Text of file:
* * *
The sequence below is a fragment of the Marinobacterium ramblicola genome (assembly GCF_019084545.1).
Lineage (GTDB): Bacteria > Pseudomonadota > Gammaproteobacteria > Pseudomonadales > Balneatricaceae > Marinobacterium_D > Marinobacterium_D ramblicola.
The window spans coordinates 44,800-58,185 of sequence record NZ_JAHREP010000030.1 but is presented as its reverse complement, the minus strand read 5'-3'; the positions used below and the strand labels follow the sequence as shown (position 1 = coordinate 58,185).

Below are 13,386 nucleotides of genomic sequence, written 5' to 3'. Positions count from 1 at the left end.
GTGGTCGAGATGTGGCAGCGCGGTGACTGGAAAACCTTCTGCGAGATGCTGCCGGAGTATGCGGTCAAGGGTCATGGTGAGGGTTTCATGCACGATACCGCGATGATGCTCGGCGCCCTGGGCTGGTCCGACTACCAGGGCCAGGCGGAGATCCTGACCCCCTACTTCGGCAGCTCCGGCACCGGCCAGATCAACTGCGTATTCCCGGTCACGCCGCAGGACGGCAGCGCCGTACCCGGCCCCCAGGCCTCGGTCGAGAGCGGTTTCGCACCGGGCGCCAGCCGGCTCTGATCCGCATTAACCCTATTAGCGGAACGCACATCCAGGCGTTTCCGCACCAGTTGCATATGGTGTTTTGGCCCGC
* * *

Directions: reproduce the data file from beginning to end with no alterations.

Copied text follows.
The sequence below is a fragment of the Marinobacterium ramblicola genome (assembly GCF_019084545.1).
Lineage (GTDB): Bacteria > Pseudomonadota > Gammaproteobacteria > Pseudomonadales > Balneatricaceae > Marinobacterium_D > Marinobacterium_D ramblicola.
The window spans coordinates 44,800-58,185 of sequence record NZ_JAHREP010000030.1 but is presented as its reverse complement, the minus strand read 5'-3'; the positions used below and the strand labels follow the sequence as shown (position 1 = coordinate 58,185).

Below are 13,386 nucleotides of genomic sequence, written 5' to 3'. Positions count from 1 at the left end.
GTGGTCGAGATGTGGCAGCGCGGTGACTGGAAAACCTTCTGCGAGATGCTGCCGGAGTATGCGGTCAAGGGTCATGGTGAGGGTTTCATGCACGATACCGCGATGATGCTCGGCGCCCTGGGCTGGTCCGACTACCAGGGCCAGGCGGAGATCCTGACCCCCTACTTCGGCAGCTCCGGCACCGGCCAGATCAACTGCGTATTCCCGGTCACGCCGCAGGACGGCAGCGCCGTACCCGGCCCCCAGGCCTCGGTCGAGAGCGGTTTCGCACCGGGCGCCAGCCGGCTCTGATCCGCATTAACCCTATTAGCGGAACGCACATCCAGGCGTTTCCGCACCAGTTGCATATGGTGTTTTGGCCCGC